Table of Contents

Sephardic Rabbis Impact Halachah

by Sarina Roffé

Rabbi Yoshiyahu Pinto

Rabbi Yoshiyahu Pinto, nicknamed Riaf, was a Syrian rabbi from Damascus, Syria. He was born in 1565 and died in 1648 at the age of 83. He was the grandson of Rabbi Yaakov bei Rav. As a disciple of Rabbi Yaakov Abulafia, he was ordained with the semicha ordination, received from his grandfather.

Rabbi Yoshiyahu was appointed Chief Rabbi of Aleppo and Damascus after the death of Rabbi Chaim Vital in 1620. Rabbi Vital's son, Rabbi Shmuel Vital, married Rabbi Pinto's daughter. He wanted to settle in Safed and traveled there in 1625, but due to family pressures he returned to Syria to lead the many Jews who lived there.

In 1643, he wrote the commentary on Ein Yaakov, which was titled Meor Einayim. He also wrote a Torah commentary Kessef Nivchar, as well as 15 essays explaining difficult passages of the Talmud and verses of the Torah.

Rabbi Shmuel Vital

Rabbi Shmuel Vital was the son of Rabbi Chaim Vital, a Chief Rabbi of Syria. He was born in Damascus where he officiated as Dayan for most of his life. He was  a kabbalist who studied with Rabbi Yaakov Tzemach and Rabbi Meir Popperos.

He inherited many kabbalist works, called Eitz Chaim, that were written by his father. Rabbi Vital organized the manuscripts into the compendium of the Shmonah She'arim.

In 1663, Rabbi Vital left Damascus and moved to Cairo, Egypt, where he remained for the rest of his life (1677). He wrote a kabbalistic commentary on the siddur, according to the system of Ari, which contained kabbalistic mediations for the prayers. He wrote many other works, most of them unpublished, and collected his own and his father's chidushim on the Talmud.

Rabbi Yosef ibn Zalach

Rabbi Yosef ibn Zalach lived in the late 15th and early 16th centuries and served as rabbi of Jerusalem. Pressures from the Turkish government forced him to flee to Damascus, where he was able to serve as a rabbi.

He periodically returned to Jerusalem and was able to finish some kabbalistic works - Avnei HaShoham and She'eiris Yosef, which were never published.

Rabbi Yosef was a noted halachist, who received inquiries from Syria, Egypt, and Eretz Israel. His unpublished volume of responsa contained over 600 replies to halachic inquiries. Some of his decisions have been published in works of his contemporaries, many of whom refer to him with great reverence. Two responsa by Rabbi Yosef appear in Shivah Einayim.

Rabbi Yosef Caro (Joseph Karo)

Rabbi Yosef Caro was born in Toledo, Spain in 1488. He was a small child when his family fled to Constantinople in 1492, after the Jews were expelled from Spain by Queen Isabella and King Ferdinand. His father, Rabbi Ephraim Caro, and his uncle, Rabbi Yitskhak Caro, both important scholars during their time, gave the youngster his Talmudic training.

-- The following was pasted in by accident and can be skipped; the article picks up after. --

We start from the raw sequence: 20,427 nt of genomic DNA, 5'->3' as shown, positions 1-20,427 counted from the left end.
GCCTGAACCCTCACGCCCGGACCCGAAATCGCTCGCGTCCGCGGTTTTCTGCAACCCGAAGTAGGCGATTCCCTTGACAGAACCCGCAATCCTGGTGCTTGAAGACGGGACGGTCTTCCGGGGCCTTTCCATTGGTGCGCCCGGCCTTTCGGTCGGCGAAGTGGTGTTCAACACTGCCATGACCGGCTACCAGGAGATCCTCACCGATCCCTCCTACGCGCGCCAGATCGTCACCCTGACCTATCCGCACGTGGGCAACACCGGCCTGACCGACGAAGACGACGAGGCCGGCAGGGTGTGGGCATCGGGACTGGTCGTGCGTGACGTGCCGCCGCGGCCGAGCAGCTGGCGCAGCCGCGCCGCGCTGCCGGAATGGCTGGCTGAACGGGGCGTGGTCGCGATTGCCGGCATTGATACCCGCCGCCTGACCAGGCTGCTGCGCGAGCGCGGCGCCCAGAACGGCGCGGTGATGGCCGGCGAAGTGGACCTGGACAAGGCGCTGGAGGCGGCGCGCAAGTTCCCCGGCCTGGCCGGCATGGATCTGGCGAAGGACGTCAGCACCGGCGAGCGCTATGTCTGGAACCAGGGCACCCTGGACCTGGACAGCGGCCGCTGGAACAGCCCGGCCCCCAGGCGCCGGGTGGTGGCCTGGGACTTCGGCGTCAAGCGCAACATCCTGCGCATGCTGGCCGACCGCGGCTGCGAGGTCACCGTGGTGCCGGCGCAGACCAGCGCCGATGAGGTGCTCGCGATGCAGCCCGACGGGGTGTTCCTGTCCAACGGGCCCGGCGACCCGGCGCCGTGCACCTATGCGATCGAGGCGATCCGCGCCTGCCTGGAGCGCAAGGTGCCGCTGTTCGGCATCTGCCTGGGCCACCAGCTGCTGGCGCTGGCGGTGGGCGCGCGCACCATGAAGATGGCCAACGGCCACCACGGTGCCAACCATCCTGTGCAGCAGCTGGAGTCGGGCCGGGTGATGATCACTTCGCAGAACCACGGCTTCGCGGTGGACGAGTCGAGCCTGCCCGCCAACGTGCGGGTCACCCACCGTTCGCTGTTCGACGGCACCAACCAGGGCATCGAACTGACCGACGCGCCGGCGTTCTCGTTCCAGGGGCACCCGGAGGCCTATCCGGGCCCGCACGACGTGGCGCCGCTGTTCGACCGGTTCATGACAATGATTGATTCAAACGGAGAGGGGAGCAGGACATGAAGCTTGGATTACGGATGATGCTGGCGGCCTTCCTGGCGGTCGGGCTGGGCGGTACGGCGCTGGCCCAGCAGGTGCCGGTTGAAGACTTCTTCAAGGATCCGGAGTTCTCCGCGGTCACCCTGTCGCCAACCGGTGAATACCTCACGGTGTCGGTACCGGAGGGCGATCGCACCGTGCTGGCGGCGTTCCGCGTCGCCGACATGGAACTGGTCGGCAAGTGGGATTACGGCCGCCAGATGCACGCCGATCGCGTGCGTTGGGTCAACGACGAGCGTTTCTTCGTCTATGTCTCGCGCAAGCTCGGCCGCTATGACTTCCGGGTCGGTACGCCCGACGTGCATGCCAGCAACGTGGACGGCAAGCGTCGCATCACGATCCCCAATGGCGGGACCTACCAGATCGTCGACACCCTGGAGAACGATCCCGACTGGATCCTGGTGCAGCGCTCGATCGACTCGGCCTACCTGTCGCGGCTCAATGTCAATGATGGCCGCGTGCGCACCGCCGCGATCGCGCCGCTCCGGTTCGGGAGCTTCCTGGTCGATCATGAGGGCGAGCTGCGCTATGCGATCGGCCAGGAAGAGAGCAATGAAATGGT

Rabbi Yosef Caro arrived in Eretz Israel in 1535, after living briefly in Turkey. It is believed that he studied under Rabbi Yaakov bei Rav while in Egypt. After arriving in Safed, Rabbi Yosef Caro was appointed to the Beit Din of Rabbi Yaakov bei Rav, his teacher. Rabbi Caro supported his teacher and his attempts at restoring the ancient institution of semichah, authoritative rabbinical ordination and jurisdiction. Rabbi Caro was one of four rabbis who received semichah from Rabbi Yaakov. But other rabbis opposed his tradition and after the death of R' Yaakov in 1546 its use diminished.

Rabbi Yosef became the leader of the Safed Beit Din after the death of Rabbi Yaakov. It was probably the Beit Din held in highest regard throughout the world during its time. Its opinion was sought on difficult issues by rabbis from all over the world.

Rabbi Yosef also had a significant impact on shaping halachah, and his works are used today to decide many points of Jewish law. While living in Turkey, and for the next 20 years, he wrote a commentary to the Turim of Rabbi Yaakov ben Asher, which traces each ruling in Tur, to its Talmudic source and cites all other opinions relevant to the ruling and concludes with a decision. The commentary, called Beis Yosef, was finished in 1542. After some revisions, it was published in 1551. It was so well received it had to be reprinted.

Although Rabbi Yosef Caro wrote many famous works, he also wrote Kessef Mishneh, a commentary on Rambam's Mishneh Torah, which was another monumental work. Originally published in 1574, it has been published in almost every edition of Rambam.

As a person, this rabbi was humble, devout, gentle, and ascetic. He was a true kabbalist. Rabbi Caro died in 1575.

Source: The Early Acharonim, The ArtScroll History Series.

Sarina Roffé is a career journalist and holds a masters in Jewish Studies. She has researched numerous genealogies including the Kassin and Labaton rabbinic dynasties and is considered an expert in Aleppan Jewry. She is a member of Brooklyn's Syrian Jewish community and the Jewish Genealogical Society, Inc. of New York. She may be contacted by email at